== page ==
Douglas Roche is a distinguished author, parliamentarian and diplomat. People in Canada and around the world recognize him as a passionate and powerful advocate for social justice, global peace and peace education. He is particularly noted for his expertise and longstanding commitment to achieving nuclear disarmament. Royal Roads – in keeping with its own founding themes of inspirational leadership and conflict resolution – takes great pleasure in honouring Senator Douglas Roche for his tireless pursuit of peace and justice for all people.
Senator Roche was born in Montreal in 1929. After graduating from St. Patrick’s College in Ottawa in 1951, he became a reporter and editor for many newspapers, including founding editor of the Western Catholic Reporter in Edmonton from 1965-72.
Senator Roche was elected as Member of Parliament four times, serving from 1972 until 1984 in the House of Commons, where he championed and gained attention for his work on development and disarmament. He was appointed Canada’s first Ambassador for Disarmament from 1984 to 1989. During this time he was elected chairman of the United Nations Disarmament Committee, the main UN body dealing with political and security issues, at the 43rd General Assembly. In 1989 he was appointed Visiting Professor at the University of Alberta, where he teaches “War or Peace in the 21st Century?”
Senator Roche has been deeply engaged for decades in the work of the United Nations and many other national and international bodies dedicated to human rights, peace, justice and disarmament. He has served as president of the United Nations Association in Canada and chaired the Canadian Committee for the Fiftieth Anniversary of the United Nations in 1995. He was the founding president of Parliamentarians for Global Action, an international network of 1,300 parliamentarians in 99 countries.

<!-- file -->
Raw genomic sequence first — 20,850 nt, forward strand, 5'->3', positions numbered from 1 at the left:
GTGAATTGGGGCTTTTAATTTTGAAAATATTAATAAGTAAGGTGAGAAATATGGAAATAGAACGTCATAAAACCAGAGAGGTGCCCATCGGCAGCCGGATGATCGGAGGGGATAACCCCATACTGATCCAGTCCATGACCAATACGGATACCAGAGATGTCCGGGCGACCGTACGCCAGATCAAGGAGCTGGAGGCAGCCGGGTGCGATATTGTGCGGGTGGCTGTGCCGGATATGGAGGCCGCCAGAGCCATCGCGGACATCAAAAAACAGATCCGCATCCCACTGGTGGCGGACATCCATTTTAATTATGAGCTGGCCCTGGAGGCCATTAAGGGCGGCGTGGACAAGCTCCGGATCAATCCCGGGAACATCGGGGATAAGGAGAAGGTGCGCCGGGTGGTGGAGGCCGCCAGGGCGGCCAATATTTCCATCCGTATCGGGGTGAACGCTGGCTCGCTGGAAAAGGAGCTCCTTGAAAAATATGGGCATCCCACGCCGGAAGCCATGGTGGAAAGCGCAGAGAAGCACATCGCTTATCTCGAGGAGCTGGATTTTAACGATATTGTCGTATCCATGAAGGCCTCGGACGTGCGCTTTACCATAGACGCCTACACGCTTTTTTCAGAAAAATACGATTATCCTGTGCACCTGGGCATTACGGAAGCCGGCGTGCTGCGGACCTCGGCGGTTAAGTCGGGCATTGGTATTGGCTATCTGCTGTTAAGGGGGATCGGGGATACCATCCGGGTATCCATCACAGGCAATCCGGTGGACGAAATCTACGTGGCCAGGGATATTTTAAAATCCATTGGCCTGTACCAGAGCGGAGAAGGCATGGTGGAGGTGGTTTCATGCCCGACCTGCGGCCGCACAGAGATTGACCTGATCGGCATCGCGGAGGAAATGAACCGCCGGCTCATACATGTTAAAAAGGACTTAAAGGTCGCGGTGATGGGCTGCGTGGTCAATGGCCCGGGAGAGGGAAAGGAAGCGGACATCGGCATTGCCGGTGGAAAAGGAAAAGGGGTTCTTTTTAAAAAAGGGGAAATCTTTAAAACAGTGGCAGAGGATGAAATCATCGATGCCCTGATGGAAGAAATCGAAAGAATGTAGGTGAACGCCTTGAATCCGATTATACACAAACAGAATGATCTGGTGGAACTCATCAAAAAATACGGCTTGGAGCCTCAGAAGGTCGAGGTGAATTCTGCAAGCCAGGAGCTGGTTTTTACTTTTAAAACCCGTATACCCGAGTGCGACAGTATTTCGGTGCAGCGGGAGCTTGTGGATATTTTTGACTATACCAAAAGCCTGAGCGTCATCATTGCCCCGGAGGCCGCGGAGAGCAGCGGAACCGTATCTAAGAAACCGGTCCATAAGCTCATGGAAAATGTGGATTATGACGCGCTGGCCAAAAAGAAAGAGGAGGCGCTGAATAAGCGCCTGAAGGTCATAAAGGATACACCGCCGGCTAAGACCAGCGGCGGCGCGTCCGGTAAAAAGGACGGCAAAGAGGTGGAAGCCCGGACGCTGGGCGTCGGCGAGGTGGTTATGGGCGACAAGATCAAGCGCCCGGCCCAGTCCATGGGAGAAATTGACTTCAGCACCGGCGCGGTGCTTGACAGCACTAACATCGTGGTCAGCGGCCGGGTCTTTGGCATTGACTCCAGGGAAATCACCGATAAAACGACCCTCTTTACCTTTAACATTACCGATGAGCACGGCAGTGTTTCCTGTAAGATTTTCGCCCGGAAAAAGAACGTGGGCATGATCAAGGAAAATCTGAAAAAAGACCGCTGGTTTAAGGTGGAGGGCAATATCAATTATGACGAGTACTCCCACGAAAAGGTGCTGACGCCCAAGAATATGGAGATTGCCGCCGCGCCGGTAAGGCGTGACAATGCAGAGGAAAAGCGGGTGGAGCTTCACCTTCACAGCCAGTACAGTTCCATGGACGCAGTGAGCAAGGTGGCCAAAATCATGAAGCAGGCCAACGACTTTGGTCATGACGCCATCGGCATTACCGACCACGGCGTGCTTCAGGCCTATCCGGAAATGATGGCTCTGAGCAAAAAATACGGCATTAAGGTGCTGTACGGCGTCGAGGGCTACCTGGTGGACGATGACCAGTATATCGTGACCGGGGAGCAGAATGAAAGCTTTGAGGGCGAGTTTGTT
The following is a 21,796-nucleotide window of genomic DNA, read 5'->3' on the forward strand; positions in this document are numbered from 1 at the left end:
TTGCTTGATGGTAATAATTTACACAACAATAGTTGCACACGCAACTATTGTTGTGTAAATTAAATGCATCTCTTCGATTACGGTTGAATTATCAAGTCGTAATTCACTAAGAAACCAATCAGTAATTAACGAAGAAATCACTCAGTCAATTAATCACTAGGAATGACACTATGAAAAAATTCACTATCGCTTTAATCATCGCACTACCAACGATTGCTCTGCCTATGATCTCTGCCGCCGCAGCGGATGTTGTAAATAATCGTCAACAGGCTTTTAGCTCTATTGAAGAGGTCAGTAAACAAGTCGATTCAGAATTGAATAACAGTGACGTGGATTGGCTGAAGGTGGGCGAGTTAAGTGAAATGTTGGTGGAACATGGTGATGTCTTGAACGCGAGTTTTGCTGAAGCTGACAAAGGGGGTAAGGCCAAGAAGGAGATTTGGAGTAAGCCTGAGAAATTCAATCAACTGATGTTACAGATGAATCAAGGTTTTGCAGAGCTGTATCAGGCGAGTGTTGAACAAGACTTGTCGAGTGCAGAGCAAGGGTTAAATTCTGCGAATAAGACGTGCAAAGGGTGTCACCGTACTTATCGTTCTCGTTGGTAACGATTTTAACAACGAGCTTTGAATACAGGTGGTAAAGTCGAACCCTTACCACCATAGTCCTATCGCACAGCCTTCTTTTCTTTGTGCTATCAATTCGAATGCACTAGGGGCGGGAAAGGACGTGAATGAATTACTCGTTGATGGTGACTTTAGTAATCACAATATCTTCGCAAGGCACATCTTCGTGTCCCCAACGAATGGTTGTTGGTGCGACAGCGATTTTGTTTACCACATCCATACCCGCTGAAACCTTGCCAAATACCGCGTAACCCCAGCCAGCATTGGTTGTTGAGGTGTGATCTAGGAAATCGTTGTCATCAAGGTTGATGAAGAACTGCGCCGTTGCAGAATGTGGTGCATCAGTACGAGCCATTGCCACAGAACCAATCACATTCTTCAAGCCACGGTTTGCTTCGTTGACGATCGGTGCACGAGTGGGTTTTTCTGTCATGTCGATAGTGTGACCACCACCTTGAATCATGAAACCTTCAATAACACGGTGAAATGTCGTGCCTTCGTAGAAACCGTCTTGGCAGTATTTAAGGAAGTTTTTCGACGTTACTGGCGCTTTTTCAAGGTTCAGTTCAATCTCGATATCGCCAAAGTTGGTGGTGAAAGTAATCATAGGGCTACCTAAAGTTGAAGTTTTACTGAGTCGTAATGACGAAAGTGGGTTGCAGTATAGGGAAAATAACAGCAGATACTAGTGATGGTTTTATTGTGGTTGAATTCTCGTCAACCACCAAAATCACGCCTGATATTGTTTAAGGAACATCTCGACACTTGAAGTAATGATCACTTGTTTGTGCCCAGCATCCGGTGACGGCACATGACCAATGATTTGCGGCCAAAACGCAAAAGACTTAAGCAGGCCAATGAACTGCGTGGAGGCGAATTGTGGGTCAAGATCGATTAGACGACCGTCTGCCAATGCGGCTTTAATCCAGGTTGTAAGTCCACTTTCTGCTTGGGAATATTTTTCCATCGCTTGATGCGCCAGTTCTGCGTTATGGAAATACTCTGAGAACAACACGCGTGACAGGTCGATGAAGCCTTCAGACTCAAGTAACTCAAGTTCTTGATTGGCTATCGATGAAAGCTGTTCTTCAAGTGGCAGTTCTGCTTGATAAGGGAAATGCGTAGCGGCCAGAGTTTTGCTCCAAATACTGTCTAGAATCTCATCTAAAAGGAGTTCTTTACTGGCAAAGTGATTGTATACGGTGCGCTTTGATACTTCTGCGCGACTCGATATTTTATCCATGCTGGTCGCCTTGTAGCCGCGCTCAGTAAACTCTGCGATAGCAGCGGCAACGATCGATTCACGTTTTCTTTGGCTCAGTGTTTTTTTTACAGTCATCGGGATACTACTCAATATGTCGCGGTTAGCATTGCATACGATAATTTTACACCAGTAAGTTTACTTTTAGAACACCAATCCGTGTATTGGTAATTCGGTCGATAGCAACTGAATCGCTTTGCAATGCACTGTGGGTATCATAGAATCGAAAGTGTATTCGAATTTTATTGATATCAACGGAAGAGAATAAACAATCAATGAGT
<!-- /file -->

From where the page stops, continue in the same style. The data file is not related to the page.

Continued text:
He is chairman of the Canadian Pugwash Group, an organization dedicated to peace and security issues, and of the Middle Powers Initiative, a network of eight international non-governmental nuclear disarmament organizations. Senator Roche has written 15 books and contributed chapters to eight more. His books include Bread Not Bombs: A Political Agenda for Social Justice (1999) and The Ultimate Evil: The Fight to Ban Nuclear Weapons (1997).
He has received many honours and awards for his humanitarian work. In 1985 he became the first Canadian to be elected honorary president of the World Federation of United Nations Associations. In 1992 he was named Officer of the Order of Canada and, the same year, was also awarded the Thakore Foundation Award in honour of his disarmament and peace work.
In 1995, His Holiness Pope John Paul II gave him the Papal Medal for his service as special adviser on disarmament and security matters. In 1998 the Pope named him Knight Commander of the Order of St. Gregory the Great.
In 1997, Senator Roche received the Mahatma Gandhi Canadian Foundation for World Peace Award in appreciation of his commitment to the building of a non-violent world. He has also received four previous honorary doctorates.
In 1998 he was appointed to the Senate. Senator Roche lives with his wife in Edmonton.